Search - Sarah Hopkins :: Australia: Sound of the Earth

Australia: Sound of the Earth
Sarah Hopkins
Australia: Sound of the Earth
Genres: Dance & Electronic, Alternative Rock, World Music, New Age, Pop, Rock
Just as the mythology of the Australian people and their continent was personified through the complex Aboriginal creation stories called The Dreamtime, the land also gave rise to a rich musical culture unlike any other. A...  more »


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Just as the mythology of the Australian people and their continent was personified through the complex Aboriginal creation stories called The Dreamtime, the land also gave rise to a rich musical culture unlike any other. Australia: Sounds of the Earth captures the primordial hums and rhythms that have emerged from and moved across this continent in the four directions, like the winds themselves since The Dreamtime began. This recording features the didgeridoo, an Aboriginal wind instrument of remarkable flexibility and power, in traditional and innovative formats. Virtuoso solos by Aboriginal artist, David Hudson, are complemented by performances of up to four didgeridoo players accompanied by drums and electronics.Tracing the development of an indigenous music firmly rooted in patterns of existence dictated by the rhythms of the land, Australia: Sounds of the Earth embraces Australia's musical past and present. The riveting performance of cellist Sarah Hopkins, acknowledges the debt 20th century composers owe to the influence of Aboriginal music. By utilizing a combination of bowing techniques and overtone singing, the Australian cellist emulates sounds of the didgeridoo. Producer, Steve Roach, blends the recordings from the outback with their haunting modern echoes by creating evocative soundscapes, and the illusion of a journey through time and space to the origins of these primal sounds.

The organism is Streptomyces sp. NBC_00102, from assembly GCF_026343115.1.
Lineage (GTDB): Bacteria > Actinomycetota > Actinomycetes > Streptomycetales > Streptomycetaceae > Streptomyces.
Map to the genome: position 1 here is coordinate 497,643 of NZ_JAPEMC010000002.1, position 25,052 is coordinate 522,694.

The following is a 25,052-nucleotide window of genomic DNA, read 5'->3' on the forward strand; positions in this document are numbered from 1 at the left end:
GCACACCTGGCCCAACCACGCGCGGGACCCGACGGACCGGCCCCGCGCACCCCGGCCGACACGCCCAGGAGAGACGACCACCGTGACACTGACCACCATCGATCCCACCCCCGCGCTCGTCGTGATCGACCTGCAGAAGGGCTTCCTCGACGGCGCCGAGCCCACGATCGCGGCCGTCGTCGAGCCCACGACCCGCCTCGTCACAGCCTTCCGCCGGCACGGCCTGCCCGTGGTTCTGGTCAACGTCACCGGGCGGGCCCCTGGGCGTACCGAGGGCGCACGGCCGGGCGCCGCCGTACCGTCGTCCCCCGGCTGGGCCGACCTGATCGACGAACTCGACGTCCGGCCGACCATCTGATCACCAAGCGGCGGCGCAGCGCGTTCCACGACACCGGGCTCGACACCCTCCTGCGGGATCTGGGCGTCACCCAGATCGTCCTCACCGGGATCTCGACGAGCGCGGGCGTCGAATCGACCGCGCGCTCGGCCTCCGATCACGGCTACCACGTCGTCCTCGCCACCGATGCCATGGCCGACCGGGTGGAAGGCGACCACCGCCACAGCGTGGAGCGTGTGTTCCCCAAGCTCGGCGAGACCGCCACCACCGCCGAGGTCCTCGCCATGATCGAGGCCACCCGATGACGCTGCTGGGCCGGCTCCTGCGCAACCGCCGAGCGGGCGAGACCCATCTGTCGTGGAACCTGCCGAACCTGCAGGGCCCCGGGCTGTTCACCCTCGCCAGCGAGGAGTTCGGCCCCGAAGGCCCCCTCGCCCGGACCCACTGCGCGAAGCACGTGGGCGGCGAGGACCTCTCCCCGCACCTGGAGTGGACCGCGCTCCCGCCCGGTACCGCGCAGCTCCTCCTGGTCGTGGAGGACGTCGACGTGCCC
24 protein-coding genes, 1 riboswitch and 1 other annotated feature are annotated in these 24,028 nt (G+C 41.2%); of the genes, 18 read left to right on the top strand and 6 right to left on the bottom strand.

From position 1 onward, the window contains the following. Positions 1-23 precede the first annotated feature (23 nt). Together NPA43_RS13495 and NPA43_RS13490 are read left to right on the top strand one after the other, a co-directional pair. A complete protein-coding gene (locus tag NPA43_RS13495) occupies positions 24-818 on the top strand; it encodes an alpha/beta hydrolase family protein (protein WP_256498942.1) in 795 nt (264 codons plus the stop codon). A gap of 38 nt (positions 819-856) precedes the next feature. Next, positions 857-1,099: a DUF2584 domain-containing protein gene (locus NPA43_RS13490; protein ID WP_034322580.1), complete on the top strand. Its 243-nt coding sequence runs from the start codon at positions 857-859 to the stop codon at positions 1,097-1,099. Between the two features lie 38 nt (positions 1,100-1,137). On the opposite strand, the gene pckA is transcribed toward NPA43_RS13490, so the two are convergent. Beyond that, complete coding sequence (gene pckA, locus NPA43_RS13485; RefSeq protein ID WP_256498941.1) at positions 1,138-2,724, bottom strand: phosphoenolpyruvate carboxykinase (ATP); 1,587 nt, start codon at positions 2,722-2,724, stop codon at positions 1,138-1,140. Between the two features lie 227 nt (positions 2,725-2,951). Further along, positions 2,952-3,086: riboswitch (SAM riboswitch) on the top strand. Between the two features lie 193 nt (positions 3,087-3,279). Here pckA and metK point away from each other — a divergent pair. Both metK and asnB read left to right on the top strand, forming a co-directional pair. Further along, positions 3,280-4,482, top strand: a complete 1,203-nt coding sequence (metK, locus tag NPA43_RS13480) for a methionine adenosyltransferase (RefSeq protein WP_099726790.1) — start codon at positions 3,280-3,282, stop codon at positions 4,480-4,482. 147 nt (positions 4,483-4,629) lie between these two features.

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CD Reviews

Wonderfully Original, A Must Have
M. D. MCGINLEY | United States | 04/12/2001
(5 out of 5 stars)

"When I purchased "Australia," I was expecting more of something like "Dreamtime Return," which Roach recorded around 1987 for the 1988 release. Ever since then, I was hooked on Roach. His ambient, totally original style is evident on this, another Australian recording that is permeated with the digeradoo, a long, wind instrument frequently used there that produces deep, pleasantly haunting sounds. It is believed that Roach uses whatever can carry a sound as percussion instruments: rocks, water, bottles, washboards--and some instruments you never would have guessed--in addition to his synthesizers.

At first, I had resistance to the syncopated, off-beat patterns, but as I let the album play, the rhythms of the other hand-made instruments Roached used, and the overall down-to-earth, unrehearsed style got to me, like the distant sound of a bull roarer in the background. I listened to the entire album, and nearly an hour went by like it was 15 minutes. Roach's music is difficult to explain, but is best summed up as music for the mind. I listen to it--with REPEAT ON--while reading and writing, and to help me reach a transcendental, meditative state. For these reasons, as with all Roach's music, I find that it is best as a personal, solo journey best experienced with the privacy and deep sound of a good pair of headphones. Highly recommended as an effective, immediate means to reduce stress, aggression and hostility. If you don't have this album, then you are truly missing out on one of the most original pieces of ambience from one of the most respected musical artists of our time."
Very deep and powerful shamanic music
earthworm | Oregon | 05/29/2008
(5 out of 5 stars)

"This is music for communicating with the Spirits, with the Dreamtime, with the Australian Earth. This was my introduction to all three of these artists, and while I have pursued the music of all three, and all three have done amazing work, nothing that any of them has done separately seem to approach the depth of this album. Their synergy generated an extraordinary Power. (Sarah Hudson's unique and extraordinary cello solo, "Awakening the Earth," deserves special mention. I wish she would do a whole album of music like this, but it may have been uniquely inspired for the occasion.)

This is not very accessible music. It is not entertainment. It is not even especially pretty or pleasant. But as you tune into it, it can put you into a profound altered state.